resource types, a demonstrated key success factor is new
Water is a finite resource and is becoming scarcer. In
technologies to improve reservoir imaging. Technologies
the last 100 years, water usage has grown at two times
are being developed and tested today that aim to provide
the rate of population growth. Today, the world’s six
clearer pictures of the reservoir distribution. They use
billion people are appropriating 54 percent of all the
improved seismic imaging in areas of highly faulted or
accessible freshwater contained in rivers, lakes and
complicated velocity structure, 4D and multi-component
underground aquifers. Water withdrawals are predicted to
seismic, and non-seismic methods like electromagnetic
increase by 50% by 2025 in developing countries. This
sources or electron microscope imaging of nanometer-
impending shortage has prompted water legislation on
scale shale gas porosity.
a massive scale and sharpened the industry’s focus on
This session will discuss emerging research to enhance
effectively managing this valuable resource.This session
reservoir imaging in complex geologic settings,
will examine the challenges of managing water over
unconventional resources, and improved hydrocarbon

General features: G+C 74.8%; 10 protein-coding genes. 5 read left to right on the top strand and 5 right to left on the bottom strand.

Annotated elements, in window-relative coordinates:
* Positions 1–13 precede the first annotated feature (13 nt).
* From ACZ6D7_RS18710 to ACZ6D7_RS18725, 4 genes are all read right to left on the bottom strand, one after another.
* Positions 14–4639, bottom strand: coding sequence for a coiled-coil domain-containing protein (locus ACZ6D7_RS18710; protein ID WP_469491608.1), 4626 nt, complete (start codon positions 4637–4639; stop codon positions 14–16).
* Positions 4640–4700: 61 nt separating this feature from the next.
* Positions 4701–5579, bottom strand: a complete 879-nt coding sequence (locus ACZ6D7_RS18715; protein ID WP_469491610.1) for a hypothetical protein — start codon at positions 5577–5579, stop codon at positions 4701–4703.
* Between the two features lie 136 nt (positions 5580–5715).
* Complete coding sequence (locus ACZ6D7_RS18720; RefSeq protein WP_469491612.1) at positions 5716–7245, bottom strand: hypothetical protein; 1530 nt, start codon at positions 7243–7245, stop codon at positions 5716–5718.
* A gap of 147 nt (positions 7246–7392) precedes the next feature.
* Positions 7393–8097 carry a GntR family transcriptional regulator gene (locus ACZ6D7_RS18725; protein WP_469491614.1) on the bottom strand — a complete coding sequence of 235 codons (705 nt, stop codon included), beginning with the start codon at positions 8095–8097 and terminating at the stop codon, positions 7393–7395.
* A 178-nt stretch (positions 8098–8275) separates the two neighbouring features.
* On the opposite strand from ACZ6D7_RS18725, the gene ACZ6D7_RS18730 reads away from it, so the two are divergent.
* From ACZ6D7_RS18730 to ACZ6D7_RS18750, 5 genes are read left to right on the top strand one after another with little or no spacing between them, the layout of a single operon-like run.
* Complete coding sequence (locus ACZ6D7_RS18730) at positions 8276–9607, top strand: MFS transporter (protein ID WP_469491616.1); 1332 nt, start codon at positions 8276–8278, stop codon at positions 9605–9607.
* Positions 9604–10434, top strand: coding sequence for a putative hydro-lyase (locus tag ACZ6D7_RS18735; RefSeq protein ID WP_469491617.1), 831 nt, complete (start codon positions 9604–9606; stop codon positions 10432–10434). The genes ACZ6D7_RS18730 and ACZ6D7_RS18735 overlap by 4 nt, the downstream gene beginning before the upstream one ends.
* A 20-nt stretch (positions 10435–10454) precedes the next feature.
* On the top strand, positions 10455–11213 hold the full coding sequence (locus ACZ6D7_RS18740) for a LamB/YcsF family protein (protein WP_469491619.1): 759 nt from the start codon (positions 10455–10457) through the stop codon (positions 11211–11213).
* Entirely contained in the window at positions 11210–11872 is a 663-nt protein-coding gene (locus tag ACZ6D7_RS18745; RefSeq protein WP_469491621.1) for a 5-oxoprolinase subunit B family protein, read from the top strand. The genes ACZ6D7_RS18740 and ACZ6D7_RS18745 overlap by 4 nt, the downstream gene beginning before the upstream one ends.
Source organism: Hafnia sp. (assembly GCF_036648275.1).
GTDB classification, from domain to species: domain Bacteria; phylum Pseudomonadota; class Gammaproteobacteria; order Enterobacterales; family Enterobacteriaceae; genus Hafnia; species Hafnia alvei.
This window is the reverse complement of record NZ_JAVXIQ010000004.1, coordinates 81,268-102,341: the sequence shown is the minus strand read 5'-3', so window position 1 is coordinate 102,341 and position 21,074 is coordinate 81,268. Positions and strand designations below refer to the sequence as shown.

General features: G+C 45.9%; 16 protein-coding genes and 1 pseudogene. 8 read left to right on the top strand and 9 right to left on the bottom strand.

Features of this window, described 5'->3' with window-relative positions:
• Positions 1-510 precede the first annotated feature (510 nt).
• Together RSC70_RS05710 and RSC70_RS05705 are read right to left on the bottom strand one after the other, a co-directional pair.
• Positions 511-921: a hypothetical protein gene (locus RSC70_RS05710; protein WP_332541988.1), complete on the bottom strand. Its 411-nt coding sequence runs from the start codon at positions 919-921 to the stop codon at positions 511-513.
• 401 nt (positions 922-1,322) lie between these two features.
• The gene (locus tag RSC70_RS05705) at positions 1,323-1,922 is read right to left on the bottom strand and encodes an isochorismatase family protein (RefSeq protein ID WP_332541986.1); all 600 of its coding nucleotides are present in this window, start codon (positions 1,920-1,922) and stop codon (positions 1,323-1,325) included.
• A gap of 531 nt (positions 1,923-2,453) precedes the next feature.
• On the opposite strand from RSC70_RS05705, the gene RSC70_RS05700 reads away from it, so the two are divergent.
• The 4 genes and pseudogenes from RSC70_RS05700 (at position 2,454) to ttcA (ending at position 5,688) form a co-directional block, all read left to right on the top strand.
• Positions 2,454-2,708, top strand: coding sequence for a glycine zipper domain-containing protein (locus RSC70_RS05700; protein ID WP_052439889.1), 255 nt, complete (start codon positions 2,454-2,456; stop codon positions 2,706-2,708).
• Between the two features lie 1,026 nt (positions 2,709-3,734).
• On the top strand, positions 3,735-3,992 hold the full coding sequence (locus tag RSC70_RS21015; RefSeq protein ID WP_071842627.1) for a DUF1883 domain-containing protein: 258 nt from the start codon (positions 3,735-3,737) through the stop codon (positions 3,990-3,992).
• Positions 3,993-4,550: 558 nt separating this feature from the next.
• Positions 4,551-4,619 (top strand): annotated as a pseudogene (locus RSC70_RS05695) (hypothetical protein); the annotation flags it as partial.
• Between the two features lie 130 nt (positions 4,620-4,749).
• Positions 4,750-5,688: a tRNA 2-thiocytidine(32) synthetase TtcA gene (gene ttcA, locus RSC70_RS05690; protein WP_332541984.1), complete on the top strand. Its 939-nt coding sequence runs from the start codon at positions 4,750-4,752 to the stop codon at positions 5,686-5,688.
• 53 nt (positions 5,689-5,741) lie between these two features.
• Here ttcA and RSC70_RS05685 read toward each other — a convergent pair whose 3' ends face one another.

the lifecycle of the water (from source water to reuse/
recovery efforts, using the latest developments in seismic
beneficial use) and the lifecycle of the well (from pre-
data modeling, acquisition, processing and interpretation,
development planning to abandonment) in markets as
as well as a variety of non-seismic methods.
divergent as deepwater, oil sands and shale gas.

1330–1700 • Royal A • Track 2

0830–1200 • Royal A • Track 2
Session 7: Environmental Research and
Session 5: Molecular Manipulation
Jaime Jimenez, Shell International E&P Company
Kate Baker, BP America (retired); 2004 SPE President
Chris Buckingham, Southwest Research Institute
Emmanuel Garland, TOTAL
David Zornes, ConocoPhillips Company
Mary Jane Wilson, WZI Inc.
The expected growth in energy demand over the next few
This session will address two main environmental R&D
decades have led both the industry and governments to
issues - reducing the environmental footprint of normal
stimulate the recovery of complex resources such as sour
operations, and oil spill prevention and response. Topics
oil and gas, bitumen and extra-heavy oil, oil shale, and
to be discussed under “reduced environmental footprint
to look for alternatives to common enhanced oil recovery
of normal operations “ range from the effect of sound on
(EOR). The development of these resources can be
marine mammals to biodiversity offsets. Topics to be
complex, challenging, environmentally demanding and
discussed under “oil spill prevention and response” will
expensive. Technologies to manipulate the properties of
include rate estimation, fate and effects of hydrocarbons,
hydrocarbons at the surface or directly in the subsurface,
as well as specific gaps in capping and containment
are one of the more promising alternatives. These
fabrication, process or deployment knowledge.
technologies make these energy sources viable from a
technical, environmental and economical perspective.
This session will discuss the R&D challenges and
statuses of some of these novel technologies to help
unlock, and improve productivity, and add-value to heavy
oil, oil shale, and sour gas.